Molting is the process of shedding the outer skin. The larvae can grow up to 4 inches in size before pupating.

Anatomically, the dobsonfly larvae look very similar to centipedes. The head has a pair of distinctive pincers that they can use to deliver painful bites. 

The thorax segment of the body has three pairs of legs, followed by a segmented abdominal section with eight pairs of leg-like appendages known as prolegs. 

Dobsonfly larvae have gill tufts at the body’s base to help them breathe in water, along with a pair of anal prolegs (leg-like appendages) at the lowermost end of the body. 

The anal prolegs are like hooks that help stabilize the larvae’s body and prevent it from being swept away by the water current. 

Dobsonfly Life Cycle


During the pre-pupa stage, the larvae leave the water surface to reach soil near the river bank and pupate. 

They find a cool and wet area hidden under tree barks and crevices and create a hollow chamber for themselves.

They inhabit this chamber for 2 to 4 weeks before finally emerging as adult dobsonflies. The pupa has wings, antennae, and leg-like structures that are still developing. 

Adults can grow anywhere between one to five inches in size. They emerge from the pupa after approximately four weeks when the outer temperature is conducive. 

The soft-bodied insects have glassy wings with blotching patterns all over. Dobsonflies have three pairs of eyes and a pair of long antennae. 

One of the most distinctive features of a dobsonfly is the foul-smelling anal spray that they use as a protective mechanism when they detect danger. 

Frequently Asked Questions

Can a dobsonfly hurt you?

Despite the large mandible in adult male dobsonflies and the frightening size of the insect, the bite of a male dobsonfly is harmless to humans. 
They cannot penetrate the skin to cause any damage. Female bites, however, can be painful.
The larvae have finer pincers and can also give you a painful bite. These bugs should be handled carefully.

Are Dobsonflies rare?

Though Dobsonflies are not endangered insect species, they are a rarity in the wilderness. 

Found exclusively around flowing streams, they are specific to the geographic locations of North America, South Africa, and Asia.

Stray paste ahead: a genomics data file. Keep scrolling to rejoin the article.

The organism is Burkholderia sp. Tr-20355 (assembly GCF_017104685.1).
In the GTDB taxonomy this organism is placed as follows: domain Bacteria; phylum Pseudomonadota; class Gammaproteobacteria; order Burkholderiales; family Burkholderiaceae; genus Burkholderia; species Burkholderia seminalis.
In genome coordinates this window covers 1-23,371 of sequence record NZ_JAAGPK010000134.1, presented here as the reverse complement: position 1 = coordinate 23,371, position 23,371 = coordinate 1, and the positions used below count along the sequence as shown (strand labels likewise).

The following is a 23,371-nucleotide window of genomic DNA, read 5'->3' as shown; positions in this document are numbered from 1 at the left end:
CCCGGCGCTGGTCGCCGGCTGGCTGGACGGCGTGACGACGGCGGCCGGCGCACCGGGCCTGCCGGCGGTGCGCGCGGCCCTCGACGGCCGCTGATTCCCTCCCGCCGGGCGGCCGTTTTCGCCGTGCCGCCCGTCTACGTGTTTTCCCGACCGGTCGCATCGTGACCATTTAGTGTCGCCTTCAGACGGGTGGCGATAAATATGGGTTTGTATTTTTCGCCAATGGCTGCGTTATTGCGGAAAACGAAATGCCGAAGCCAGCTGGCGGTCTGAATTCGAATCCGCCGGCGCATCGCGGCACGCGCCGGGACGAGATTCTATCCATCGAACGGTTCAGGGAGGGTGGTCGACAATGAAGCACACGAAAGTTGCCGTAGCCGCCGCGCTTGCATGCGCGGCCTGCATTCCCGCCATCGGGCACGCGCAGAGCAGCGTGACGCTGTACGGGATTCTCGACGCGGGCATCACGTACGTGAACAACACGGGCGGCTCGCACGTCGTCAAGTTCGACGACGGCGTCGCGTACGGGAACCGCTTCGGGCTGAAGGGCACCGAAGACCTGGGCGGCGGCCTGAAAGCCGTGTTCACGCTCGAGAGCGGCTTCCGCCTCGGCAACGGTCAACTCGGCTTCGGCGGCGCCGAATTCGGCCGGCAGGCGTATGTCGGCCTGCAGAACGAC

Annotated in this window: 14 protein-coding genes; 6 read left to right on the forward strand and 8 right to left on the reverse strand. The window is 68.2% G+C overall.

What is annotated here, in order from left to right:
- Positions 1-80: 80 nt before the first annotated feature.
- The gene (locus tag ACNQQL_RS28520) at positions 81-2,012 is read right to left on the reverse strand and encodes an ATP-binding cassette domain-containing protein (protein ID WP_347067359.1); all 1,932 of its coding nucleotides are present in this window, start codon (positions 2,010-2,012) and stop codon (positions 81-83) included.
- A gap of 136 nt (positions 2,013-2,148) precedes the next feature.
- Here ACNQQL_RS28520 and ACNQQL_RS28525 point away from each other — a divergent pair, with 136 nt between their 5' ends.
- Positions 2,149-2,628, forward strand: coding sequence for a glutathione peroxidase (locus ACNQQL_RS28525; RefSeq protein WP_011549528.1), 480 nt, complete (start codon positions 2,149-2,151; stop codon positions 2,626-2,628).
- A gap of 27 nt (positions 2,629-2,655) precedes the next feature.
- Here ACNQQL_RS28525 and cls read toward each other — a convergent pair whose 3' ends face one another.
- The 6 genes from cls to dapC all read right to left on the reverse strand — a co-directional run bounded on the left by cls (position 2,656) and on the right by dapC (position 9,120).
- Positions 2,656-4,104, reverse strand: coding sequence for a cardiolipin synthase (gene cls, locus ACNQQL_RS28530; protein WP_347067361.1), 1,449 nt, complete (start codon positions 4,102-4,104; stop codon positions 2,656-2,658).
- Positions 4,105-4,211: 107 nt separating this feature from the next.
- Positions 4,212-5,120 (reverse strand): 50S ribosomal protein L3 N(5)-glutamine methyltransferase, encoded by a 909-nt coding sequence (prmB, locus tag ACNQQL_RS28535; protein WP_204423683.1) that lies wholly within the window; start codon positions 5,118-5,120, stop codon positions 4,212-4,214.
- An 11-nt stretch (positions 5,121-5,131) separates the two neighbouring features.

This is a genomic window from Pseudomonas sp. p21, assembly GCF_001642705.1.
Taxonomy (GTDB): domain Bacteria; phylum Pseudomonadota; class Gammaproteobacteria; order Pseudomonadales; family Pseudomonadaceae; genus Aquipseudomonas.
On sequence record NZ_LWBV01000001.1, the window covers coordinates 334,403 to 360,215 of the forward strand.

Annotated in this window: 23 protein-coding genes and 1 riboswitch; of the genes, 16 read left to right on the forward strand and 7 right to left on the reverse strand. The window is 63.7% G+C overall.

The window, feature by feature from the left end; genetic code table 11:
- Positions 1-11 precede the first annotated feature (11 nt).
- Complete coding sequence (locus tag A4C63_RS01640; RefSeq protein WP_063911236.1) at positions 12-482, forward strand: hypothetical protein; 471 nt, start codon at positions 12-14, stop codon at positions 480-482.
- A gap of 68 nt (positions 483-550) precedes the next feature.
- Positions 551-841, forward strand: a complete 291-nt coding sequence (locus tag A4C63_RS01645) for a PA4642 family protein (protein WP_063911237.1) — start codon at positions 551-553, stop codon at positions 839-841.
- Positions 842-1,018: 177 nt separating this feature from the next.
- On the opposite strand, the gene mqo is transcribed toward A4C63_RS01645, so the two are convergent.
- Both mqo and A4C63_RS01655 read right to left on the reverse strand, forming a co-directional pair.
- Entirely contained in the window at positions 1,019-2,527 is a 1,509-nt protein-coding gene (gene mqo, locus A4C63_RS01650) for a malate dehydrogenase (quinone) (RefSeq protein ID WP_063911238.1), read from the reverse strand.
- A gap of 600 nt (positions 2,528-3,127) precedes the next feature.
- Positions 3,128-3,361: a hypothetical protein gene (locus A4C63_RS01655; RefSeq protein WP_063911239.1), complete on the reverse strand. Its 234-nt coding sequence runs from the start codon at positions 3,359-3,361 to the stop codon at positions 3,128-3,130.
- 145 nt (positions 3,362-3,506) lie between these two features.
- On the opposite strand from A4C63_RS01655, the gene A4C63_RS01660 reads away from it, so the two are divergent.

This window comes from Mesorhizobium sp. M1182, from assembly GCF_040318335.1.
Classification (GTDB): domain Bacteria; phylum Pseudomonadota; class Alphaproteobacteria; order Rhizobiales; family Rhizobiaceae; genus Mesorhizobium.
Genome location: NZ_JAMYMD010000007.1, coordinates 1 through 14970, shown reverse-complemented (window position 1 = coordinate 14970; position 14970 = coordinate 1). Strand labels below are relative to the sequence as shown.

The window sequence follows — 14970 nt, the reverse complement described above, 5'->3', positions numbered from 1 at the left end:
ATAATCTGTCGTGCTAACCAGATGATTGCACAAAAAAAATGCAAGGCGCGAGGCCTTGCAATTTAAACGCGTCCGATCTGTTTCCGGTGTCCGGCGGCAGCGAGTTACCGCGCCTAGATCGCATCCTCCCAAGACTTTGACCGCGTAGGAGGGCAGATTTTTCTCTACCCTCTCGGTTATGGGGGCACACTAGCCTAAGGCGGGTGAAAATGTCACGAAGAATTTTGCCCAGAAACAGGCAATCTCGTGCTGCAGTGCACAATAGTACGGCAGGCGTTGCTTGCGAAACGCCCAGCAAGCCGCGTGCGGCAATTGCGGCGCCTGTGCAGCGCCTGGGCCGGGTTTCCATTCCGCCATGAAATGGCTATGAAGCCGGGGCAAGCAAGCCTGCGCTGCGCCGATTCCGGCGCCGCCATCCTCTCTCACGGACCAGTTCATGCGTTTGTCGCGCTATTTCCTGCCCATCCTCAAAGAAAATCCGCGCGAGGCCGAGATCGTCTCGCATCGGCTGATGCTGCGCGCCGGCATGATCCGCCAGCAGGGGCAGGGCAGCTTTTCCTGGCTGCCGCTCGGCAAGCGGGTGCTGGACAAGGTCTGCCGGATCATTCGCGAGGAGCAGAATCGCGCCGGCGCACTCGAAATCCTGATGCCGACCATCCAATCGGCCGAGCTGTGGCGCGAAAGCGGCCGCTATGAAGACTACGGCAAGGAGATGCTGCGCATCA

If you don’t live near a stream of running water, it is unlikely that you will ever see a dobsonfly. Moreover, the adults don’t live beyond a week, so it is hard ever to see them.

What time of year do dobsonflies hatch?

The Dobsonflies mate and lay their eggs during the summer and spring seasons. 
It can take between 2 to 3 weeks for the eggs to hatch. However, the process entirely depends on the optimal weather condition of the surrounding area.

What does a dobsonfly eat?

While the larvae are predators and feed exclusively on the stream invertebrates like worms, mollusks, and arthropods, the adult Dobsonflies don’t share this love for food. 
The female adults feed on nectar from flowers, while the male does not feed on anything during their short lifespan.

Dobsonfly Life Cycle

A Living Marker of a Thriving Biosphere!

Often used as bait by fishermen, the Dobsonfly larvae are crucial in keeping the freshwater streams free of pests and pollutants. 

The adults are beneficial insects and are helpful in pollination. They are a natural enemy of unwanted predators in the water and also a sign of a healthy aquatic ecosystem.

Thank you for reading!


  • Bugman

    Bugman aka Daniel Marlos has been identifying bugs since 1999. is his passion project and it has helped millions of readers identify the bug that has been bugging them for over two decades. You can reach out to him through our Contact Page.

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  • Piyushi Dhir

    Piyushi is a nature lover, blogger and traveler at heart. She lives in beautiful Canada with her family. Piyushi is an animal lover and loves to write about all creatures.